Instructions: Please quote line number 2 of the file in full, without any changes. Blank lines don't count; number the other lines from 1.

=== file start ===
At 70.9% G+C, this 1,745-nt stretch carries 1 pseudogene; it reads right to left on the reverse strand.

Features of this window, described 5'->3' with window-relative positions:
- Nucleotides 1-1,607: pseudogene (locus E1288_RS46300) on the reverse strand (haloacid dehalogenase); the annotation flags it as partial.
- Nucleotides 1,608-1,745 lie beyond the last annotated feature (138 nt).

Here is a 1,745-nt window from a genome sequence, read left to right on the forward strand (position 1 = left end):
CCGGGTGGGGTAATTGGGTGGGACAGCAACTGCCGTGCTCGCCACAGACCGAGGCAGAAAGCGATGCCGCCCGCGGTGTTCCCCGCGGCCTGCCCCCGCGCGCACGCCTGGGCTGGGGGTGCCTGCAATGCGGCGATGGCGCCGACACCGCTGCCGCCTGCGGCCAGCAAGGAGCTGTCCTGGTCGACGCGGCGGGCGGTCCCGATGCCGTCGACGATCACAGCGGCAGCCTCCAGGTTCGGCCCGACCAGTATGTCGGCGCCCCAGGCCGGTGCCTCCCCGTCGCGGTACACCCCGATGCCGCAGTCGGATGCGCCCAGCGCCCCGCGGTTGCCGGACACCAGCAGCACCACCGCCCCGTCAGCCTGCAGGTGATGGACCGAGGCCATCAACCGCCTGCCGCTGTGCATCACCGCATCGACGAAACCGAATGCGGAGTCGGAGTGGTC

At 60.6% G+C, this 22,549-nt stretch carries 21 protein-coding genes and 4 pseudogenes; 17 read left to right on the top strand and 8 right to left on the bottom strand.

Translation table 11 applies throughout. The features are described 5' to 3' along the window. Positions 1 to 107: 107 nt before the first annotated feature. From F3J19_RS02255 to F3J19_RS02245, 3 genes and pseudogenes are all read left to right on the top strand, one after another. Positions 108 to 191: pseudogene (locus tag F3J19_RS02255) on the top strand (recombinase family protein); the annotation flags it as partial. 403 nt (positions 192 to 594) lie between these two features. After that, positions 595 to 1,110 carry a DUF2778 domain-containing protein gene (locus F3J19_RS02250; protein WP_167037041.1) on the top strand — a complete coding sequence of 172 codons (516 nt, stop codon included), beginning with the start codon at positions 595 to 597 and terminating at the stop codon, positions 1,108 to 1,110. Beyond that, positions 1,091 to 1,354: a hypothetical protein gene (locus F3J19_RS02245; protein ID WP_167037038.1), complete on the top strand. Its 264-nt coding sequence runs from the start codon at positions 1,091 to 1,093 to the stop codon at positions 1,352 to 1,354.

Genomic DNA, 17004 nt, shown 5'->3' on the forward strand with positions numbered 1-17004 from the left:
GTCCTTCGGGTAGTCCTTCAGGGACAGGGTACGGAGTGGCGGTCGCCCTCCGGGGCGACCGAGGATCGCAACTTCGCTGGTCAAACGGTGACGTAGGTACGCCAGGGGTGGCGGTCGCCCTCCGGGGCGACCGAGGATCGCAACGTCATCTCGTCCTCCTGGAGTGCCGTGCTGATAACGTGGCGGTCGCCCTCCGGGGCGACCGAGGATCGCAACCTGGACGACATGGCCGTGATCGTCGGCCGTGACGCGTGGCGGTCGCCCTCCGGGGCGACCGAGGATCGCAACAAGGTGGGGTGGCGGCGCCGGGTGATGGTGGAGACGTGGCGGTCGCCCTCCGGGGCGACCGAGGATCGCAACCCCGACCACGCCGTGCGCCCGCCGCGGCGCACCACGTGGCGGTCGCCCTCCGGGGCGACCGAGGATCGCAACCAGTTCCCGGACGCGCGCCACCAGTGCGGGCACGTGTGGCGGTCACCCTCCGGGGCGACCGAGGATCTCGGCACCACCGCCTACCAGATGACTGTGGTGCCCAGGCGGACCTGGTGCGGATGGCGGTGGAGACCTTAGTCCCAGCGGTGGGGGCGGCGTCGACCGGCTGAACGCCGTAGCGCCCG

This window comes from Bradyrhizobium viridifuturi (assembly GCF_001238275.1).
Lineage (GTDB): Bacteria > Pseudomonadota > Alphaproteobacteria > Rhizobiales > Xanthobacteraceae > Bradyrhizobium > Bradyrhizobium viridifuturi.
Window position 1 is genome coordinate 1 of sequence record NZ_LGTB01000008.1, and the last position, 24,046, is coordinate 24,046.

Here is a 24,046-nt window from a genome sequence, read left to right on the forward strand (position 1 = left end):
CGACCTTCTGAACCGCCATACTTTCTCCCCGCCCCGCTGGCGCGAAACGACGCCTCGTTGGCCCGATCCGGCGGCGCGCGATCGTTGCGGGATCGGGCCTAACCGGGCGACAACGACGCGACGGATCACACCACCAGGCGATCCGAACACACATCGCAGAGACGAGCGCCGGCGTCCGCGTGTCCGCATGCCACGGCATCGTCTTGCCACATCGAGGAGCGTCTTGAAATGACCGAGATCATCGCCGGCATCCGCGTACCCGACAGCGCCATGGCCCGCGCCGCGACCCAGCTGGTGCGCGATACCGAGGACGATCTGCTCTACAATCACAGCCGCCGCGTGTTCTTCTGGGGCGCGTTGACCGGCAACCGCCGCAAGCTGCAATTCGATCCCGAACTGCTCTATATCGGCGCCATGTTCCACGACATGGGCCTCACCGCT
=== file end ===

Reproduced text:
Features of this window, described 5'->3' with window-relative positions: